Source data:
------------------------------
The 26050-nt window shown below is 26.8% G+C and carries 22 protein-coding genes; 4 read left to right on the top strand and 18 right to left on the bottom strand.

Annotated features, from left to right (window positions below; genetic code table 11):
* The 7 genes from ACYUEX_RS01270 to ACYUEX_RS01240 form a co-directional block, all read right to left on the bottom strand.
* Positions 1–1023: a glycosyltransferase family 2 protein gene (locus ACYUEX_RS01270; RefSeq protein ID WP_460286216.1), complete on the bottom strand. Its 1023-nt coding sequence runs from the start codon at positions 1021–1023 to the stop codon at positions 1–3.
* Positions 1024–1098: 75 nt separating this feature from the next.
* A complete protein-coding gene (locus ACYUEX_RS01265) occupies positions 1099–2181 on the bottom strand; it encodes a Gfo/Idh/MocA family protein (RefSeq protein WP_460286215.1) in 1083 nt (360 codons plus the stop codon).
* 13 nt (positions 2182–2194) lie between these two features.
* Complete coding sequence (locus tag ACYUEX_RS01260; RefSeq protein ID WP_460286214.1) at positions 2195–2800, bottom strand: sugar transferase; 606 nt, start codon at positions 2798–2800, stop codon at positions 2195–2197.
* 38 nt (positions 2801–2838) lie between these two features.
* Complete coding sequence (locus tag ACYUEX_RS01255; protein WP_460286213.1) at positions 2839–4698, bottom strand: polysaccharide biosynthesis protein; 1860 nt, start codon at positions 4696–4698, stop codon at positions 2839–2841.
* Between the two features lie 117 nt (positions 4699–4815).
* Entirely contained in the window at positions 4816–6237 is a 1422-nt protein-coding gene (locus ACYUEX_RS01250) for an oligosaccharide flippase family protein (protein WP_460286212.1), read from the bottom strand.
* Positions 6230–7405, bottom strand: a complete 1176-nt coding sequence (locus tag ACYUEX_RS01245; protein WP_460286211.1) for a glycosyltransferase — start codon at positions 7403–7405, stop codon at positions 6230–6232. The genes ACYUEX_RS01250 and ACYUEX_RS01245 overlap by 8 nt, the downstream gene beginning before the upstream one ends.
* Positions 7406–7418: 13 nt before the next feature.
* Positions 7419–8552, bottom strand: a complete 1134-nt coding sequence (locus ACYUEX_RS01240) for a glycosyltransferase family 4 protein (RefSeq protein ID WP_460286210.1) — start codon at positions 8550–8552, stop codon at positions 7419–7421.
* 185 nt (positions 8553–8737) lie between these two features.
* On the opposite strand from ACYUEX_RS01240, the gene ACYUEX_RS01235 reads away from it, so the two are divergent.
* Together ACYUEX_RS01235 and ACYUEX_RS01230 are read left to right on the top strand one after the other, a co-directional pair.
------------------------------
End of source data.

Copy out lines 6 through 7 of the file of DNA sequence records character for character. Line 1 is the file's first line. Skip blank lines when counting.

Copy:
* A complete protein-coding gene (locus ACYUEX_RS01265) occupies positions 1099–2181 on the bottom strand; it encodes a Gfo/Idh/MocA family protein (RefSeq protein WP_460286215.1) in 1083 nt (360 codons plus the stop codon).
* 13 nt (positions 2182–2194) lie between these two features.